Pitch Perfect: Adding Ease To Your Next Campout

Pitch Perfect: Adding Ease To Your Next Campout

Pitch Perfect: Adding Ease To Your Next Campout

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Camping has long been one of the most popular ways for normal people to enjoy a vacation. Giving you the chance to experience new locations and ways of living without having to spend a fortune in the process, this sort of vacation is great for families, couples, and individuals alike, and it makes sense that it is so widely enjoyed. Of course, though, there are always challenges which come with this sort of break. No matter how much you plan, camping is harder than normal living, and you’ll need some special tricks to get around the issues which come with this sort of vacation.

Bedding

Sleeping on a hard and rocky floor isn’t most people’s idea of a nice way to spend the night. No matter where you pitch your tent, you will always be able to feel the hard ground below, and this makes it hard to get the same sleep you’d get at home or in a hotel. This doesn’t have to be the case, though, with loads of companies producing air mattresses which can add a barrier between you and the ground. As time has gone on, versions of these products have hit the market which can inflate themselves, making the process of setting up your camp incredibly easy.

Along with a mattress to sleep on, it also makes sense to think about pillows and sleeping bags. Duvets can work for camping, but won’t provide any insulation beneath you, and this means that they often feel a lot colder than a sleeping bag. Double sleeping bags are comfortable when you’re on your own, though you might want two of them if you’re sharing with someone else. If you have the space for regular pillows, it’s well worth taking one with you. If not, though, you could look at inflatable options to tide you over.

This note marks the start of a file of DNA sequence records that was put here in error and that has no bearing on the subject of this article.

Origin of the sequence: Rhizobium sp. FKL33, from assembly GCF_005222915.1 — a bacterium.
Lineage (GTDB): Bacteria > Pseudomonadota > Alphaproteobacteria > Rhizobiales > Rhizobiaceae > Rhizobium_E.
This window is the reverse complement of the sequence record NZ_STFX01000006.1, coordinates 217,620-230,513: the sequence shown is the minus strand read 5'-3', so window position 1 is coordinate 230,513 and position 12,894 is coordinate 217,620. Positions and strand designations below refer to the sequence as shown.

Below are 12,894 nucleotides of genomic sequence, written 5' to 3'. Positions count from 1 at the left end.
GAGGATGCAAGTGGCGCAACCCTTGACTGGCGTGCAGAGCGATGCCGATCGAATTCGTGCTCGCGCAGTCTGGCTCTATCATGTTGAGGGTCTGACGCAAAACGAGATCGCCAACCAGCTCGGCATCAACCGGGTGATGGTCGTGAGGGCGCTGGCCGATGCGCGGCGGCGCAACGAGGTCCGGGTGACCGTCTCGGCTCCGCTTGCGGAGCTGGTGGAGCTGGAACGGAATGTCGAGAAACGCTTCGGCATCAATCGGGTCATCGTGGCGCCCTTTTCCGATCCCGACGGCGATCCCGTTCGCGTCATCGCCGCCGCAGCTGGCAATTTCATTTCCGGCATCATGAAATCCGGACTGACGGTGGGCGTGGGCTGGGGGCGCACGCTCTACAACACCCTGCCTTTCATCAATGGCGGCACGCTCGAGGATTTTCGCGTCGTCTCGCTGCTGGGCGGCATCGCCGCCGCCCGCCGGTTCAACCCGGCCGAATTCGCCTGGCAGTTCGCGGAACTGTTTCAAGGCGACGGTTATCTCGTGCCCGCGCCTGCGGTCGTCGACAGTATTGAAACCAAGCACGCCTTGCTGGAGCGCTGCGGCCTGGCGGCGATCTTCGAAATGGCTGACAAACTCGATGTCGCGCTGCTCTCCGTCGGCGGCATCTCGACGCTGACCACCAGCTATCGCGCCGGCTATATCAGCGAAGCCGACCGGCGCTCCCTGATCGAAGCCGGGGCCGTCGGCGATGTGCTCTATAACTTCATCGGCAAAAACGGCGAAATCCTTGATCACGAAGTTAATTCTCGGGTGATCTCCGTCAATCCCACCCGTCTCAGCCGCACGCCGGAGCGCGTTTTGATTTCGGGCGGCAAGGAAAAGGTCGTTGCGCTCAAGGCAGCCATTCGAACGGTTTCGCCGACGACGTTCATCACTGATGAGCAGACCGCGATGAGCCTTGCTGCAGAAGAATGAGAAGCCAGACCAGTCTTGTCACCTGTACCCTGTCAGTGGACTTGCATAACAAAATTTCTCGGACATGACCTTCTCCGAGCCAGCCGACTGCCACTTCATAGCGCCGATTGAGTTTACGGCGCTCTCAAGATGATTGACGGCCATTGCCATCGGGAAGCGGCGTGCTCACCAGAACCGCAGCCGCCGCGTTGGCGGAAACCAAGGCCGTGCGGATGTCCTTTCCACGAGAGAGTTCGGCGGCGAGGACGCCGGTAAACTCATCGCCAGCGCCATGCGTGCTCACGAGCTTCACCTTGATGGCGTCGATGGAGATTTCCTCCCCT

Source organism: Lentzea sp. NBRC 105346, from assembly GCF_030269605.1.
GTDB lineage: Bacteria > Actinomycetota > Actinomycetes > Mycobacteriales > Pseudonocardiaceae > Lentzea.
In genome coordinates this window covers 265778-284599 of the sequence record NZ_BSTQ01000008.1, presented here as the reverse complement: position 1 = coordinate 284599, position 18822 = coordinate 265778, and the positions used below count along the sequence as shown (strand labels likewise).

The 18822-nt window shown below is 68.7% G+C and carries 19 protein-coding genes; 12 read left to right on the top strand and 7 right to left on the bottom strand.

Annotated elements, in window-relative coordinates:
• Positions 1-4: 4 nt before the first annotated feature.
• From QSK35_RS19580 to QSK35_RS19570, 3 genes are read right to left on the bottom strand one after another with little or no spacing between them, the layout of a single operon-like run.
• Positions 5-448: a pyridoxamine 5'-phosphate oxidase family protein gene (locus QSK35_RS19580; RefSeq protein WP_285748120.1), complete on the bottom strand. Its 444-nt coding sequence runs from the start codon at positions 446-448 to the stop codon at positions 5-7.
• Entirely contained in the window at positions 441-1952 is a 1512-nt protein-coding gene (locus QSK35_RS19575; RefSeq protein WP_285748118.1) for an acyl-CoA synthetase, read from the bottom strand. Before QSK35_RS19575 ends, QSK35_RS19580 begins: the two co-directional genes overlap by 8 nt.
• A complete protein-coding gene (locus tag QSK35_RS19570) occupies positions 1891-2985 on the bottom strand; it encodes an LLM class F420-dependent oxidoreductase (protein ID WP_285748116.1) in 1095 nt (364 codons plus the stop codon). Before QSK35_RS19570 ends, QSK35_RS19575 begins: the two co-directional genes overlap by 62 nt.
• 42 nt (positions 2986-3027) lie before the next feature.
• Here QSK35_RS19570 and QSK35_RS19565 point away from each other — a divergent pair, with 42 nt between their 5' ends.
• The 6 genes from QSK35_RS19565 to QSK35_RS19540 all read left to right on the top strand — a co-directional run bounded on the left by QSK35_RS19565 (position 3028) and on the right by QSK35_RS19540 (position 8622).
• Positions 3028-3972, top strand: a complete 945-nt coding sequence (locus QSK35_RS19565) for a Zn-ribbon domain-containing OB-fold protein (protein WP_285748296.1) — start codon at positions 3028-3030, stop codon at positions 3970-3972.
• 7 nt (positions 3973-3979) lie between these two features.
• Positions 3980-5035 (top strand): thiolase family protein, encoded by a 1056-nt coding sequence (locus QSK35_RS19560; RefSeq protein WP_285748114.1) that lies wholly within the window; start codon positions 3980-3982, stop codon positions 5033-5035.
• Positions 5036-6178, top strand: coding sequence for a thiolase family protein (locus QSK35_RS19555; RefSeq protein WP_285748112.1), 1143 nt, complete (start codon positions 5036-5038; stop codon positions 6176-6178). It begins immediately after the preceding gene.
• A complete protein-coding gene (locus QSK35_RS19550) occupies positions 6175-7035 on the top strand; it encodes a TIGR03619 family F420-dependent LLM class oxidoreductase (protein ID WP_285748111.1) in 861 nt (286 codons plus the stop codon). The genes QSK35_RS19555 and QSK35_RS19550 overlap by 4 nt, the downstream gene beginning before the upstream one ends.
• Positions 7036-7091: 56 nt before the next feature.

Cooking

One of the biggest challenges campers face is having a good meal at the start and end of each day. It’s tempting to rely on dehydrated foods, like packet noodles, though these meals will often lack the nutrition you need to keep up with your adventure. Thankfully, camping stoves have gotten a lot cheaper over the last few years. You can find examples which have one or two rings, and even those which have up to four, though even the smaller ones will make it easy to cook a proper meal. You’ll need a fire if you want to roast anything, but you can still create loads of interesting meals without this.

Washing Yourself

After a few days camping, most people will be feeling very dirty. While this isn’t a huge issue, it’s important to make yourself feel comfortable when you’re on a break, and it can be hard to get into this position when you haven’t washed for days. There are loads of companies out there which make portable showers. You will need to rely on heat from the sun or your stove to warm them up, and you may have to find somewhere secluded to use them, but this will be a lot nicer than going without. It’s worth reading reviews for products like this, as some are far better than others.

Powering Your Life